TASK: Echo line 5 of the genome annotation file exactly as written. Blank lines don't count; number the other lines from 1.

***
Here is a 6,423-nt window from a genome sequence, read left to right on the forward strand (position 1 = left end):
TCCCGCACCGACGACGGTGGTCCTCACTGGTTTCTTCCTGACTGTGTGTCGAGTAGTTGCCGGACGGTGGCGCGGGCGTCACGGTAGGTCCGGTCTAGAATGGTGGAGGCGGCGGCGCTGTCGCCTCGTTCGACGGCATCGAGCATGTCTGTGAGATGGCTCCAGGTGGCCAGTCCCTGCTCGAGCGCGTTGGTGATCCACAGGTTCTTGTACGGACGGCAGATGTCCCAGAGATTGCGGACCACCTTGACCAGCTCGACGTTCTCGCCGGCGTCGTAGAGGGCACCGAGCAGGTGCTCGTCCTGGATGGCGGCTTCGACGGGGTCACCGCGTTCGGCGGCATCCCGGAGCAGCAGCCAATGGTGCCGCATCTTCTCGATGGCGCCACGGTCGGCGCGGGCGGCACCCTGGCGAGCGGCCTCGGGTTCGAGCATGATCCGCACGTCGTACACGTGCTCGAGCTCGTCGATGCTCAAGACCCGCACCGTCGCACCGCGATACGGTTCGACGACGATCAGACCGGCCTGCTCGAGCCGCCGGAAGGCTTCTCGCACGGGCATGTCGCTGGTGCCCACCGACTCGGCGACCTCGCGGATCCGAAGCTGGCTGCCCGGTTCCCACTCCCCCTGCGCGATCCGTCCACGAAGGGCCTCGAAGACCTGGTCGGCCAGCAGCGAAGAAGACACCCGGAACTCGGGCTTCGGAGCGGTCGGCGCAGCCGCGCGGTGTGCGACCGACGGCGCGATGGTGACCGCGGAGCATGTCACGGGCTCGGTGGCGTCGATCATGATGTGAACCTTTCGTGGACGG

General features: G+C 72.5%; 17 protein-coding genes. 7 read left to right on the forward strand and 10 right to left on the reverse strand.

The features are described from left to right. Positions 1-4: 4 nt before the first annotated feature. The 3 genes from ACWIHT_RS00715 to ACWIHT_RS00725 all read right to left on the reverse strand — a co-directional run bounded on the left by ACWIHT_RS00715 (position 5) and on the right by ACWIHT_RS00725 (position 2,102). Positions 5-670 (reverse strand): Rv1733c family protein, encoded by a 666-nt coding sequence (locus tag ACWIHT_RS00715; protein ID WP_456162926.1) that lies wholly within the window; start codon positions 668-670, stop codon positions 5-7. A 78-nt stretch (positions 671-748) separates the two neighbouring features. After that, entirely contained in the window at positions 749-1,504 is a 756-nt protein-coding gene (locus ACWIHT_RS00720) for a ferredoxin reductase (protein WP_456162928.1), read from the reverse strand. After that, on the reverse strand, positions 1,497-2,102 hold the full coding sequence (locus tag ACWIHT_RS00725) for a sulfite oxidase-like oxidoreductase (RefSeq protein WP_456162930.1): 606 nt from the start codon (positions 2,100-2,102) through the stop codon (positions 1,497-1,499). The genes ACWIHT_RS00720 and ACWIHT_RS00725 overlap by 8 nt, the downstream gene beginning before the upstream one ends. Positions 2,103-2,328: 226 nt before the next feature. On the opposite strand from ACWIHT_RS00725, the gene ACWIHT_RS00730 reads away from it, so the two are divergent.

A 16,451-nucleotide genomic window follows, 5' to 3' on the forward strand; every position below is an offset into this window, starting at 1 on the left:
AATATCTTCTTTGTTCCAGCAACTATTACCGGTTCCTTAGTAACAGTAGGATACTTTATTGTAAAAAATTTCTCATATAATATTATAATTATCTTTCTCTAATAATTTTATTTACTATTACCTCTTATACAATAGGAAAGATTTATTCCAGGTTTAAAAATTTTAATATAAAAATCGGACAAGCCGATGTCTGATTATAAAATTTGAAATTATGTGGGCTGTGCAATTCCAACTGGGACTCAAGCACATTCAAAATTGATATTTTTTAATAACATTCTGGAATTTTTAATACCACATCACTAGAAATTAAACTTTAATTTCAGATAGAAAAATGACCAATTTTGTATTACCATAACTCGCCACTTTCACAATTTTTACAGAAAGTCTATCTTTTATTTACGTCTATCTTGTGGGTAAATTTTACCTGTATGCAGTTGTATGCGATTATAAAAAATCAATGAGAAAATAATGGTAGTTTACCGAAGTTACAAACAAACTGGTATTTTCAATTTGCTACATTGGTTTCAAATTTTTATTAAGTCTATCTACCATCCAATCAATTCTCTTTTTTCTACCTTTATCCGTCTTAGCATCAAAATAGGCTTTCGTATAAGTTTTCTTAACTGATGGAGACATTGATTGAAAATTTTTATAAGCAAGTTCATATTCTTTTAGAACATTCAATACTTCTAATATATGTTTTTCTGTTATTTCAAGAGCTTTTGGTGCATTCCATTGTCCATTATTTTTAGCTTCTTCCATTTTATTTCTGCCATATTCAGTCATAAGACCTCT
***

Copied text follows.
A 16,451-nucleotide genomic window follows, 5' to 3' on the forward strand; every position below is an offset into this window, starting at 1 on the left: